As statistics have suggested, most of us are no longer smoking cigarettes, right? And while many of us are reaching for vapes, many flavours are facing an imminent ban and some slightly worrying health effects have been noted.
So, for those of us who are starting their new year with the resolution to quit smoking and vaping may find themselves reaching for snus or nicotine pouches, which are rapidly becoming a more popular alternative. Studies have suggested the use of pouches amongst adults has doubled in the last two years – and while we’re yet to embrace nicotine pouches in the same way we’ve embraced vapes, the market continues to grow. It’s predicted that by 2026, the nicotine pouch industry could be worth as much as $33 billion (£26 billion).
But what just is ‘snus’, what is in it and can it really help us put down cigarettes and vapes for good? Cosmopolitan UK spoke to Libby Clarke, Managing Consultant of Toxicology at scientific consulting company Broughton, as well as pharmacist Ian Budd, to find out more.
What is snus?
Originating from Sweden, snus is a small tobacco pouch which is placed under the lip for around thirty minutes (think of it as the single use teabag of cigarettes). The pouch also contains a nicotine hit, explains Clarke.
“Nicotine is absorbed into the body by the buccal cavity,” she says – and for those of us who didn’t pay attention in biology, this is effectively the lining of your cheek and the back of your lips.
Does snus contain tobacco?
Snus from Sweden does contain the tobacco leaf. However, Swedish snus is banned in the UK – the nicotine pouches available to buy here in Britain do not contain any tobacco.
Are nicotine pouches or snus addictive?
We hate to break to you, but yes they are – both snus and nicotine pouches contain nicotine.
However, Clarke argues: “Nicotine from oral products is absorbed more slowly compared with inhaled products like cigarettes or vapes, therefore the addictive potential is thought to be lower.”
Are nicotine pouches or snus safe?
In theory, snus and nicotine pouches should be better for you than cigarettes. Nicotine is highly addictive, but it is the other chemicals in smoking tobacco that increase a person’s risk of cancers, lung problems (such as tar in the lungs) and heart disease.
Currently, there isn’t a great deal of data available on how safe these pouches are.
“The information we do have does not paint it in an entirely positive light,” Ian Budd explains. “As snus contains nicotine, it is seen as an addictive substance, as it’s the nicotine in tobacco products that causes addiction in the first place. Some studies have shown that there may be a link to higher rates of pancreatic cancer, heart failure, and diabetes, although research is still ongoing.”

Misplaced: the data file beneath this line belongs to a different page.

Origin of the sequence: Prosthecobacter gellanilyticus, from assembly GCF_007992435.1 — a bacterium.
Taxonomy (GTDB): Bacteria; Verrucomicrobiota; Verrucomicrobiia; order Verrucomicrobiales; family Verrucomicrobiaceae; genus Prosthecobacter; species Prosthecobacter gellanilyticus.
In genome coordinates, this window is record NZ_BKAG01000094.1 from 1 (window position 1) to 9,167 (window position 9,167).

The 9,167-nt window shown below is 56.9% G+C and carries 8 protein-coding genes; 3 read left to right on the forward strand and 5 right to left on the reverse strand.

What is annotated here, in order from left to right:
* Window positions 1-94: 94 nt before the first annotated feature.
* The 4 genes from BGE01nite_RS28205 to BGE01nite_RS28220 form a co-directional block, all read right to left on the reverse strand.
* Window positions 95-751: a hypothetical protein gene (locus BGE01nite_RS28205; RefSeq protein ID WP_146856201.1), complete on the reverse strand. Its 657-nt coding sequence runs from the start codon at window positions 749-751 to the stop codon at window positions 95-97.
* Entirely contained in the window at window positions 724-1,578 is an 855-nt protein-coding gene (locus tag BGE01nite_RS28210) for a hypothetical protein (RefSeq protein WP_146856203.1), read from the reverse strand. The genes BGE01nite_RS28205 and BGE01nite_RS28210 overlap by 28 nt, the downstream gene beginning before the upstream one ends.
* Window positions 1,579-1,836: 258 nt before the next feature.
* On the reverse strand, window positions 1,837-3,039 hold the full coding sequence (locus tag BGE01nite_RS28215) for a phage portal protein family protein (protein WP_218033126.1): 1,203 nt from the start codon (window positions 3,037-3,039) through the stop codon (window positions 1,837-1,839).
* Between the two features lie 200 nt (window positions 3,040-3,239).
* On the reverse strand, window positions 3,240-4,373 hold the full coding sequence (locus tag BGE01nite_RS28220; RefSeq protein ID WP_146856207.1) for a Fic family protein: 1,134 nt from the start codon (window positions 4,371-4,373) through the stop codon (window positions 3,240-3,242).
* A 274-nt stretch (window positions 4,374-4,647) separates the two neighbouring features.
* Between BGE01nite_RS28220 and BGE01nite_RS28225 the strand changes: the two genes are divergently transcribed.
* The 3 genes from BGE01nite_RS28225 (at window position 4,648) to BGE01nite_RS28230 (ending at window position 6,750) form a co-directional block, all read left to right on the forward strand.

Clarke also points towards the oral lesions which can occur through heavy usage of snus or nicotine pouches.
“This may be mitigated by changing the placement position of pouches,” she adds.
Are nicotine pouches or snus better for you than smoking or vaping?
Clarke indicates research papers, carried out within the last 15 years, suggests that using snus and nicotine pouches has fewer risks when compared to smoking.
“A study in 2014 suggested that snus confers only five percent of the harm of cigarettes,” she explains. “The Scientific Committee on Emerging and Newly Identified Health Risks concluded that snus use carried an overall risk reduction close to 100 per cent for respiratory disease (lung cancer, chronic obstructive pulmonary disease, and pneumonia), at least 50 per cent for cardiovascular disease and at least 50 per cent for oral and pharyngeal, oesophageal, and pancreatic cancers compared to cigarette smoking.”
However, as Budd points out, these studies are compared to regular smokers, with the sensible thing to abstain from tobacco and nicotine products altogether: “We would never recommend the use of snus or nicotine pouches for those who don’t smoke already.”
Can nicotine pouches or snus help you quit smoking?
Clarke believes nicotine pouches are a good stepping stone for people looking to cut down and eventually quit smoking.
“The difficulty that most smokers face when trying to quit is nicotine craving,” she explains. “Therefore, nicotine pouches may help when trying to quit smoking, as they offer a reduced harm way of delivering nicotine, which helps to reduce the craving
However, before you stock up on snus, Budd advises you see what else is out there.
“There are plenty of other nicotine replacement therapy (NRT) products available that might be a better fit for you,” he says. “For example, nicotine gum, patches, and inhalators, which have years of data behind them to prove their efficacy and minimise risks.”
You can also read more on tobacco dependence, and replacement methods from the National Institute of Health and Care Excellence (NICE).
This article is not intended to be a substitute for professional medical advice or diagnosis. Always seek the advice of your physician or other qualified health provider with any questions you may have regarding a medical condition.